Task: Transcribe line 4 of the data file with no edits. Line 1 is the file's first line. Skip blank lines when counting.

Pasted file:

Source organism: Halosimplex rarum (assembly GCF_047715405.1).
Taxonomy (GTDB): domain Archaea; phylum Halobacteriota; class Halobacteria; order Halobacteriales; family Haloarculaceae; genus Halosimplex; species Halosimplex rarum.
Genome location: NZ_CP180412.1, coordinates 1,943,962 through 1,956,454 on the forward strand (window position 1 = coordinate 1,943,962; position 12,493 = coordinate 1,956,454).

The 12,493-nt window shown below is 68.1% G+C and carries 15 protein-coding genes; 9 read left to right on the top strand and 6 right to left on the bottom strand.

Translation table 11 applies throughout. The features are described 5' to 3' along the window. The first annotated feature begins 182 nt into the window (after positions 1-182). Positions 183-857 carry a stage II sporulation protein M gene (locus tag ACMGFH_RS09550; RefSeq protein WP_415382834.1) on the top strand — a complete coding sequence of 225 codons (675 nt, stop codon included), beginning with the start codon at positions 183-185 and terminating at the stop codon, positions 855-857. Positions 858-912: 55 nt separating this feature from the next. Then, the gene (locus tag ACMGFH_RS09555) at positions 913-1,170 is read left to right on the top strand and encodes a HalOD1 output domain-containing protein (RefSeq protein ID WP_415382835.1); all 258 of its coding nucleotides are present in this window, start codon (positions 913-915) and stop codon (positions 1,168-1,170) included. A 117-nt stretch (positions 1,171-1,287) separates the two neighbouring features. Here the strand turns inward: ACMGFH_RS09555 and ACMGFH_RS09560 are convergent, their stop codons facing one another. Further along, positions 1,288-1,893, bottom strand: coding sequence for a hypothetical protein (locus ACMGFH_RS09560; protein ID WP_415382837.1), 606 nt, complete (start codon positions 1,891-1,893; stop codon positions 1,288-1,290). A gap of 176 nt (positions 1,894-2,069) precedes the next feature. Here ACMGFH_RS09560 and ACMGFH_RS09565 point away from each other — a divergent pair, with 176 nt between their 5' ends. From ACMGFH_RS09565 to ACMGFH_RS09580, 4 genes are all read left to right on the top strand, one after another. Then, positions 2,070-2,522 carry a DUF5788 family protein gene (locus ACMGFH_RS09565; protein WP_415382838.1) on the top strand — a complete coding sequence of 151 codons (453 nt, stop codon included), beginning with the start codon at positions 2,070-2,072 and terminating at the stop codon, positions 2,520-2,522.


The 12,493-nt window shown below is 68.1% G+C and carries 15 protein-coding genes; 9 read left to right on the top strand and 6 right to left on the bottom strand.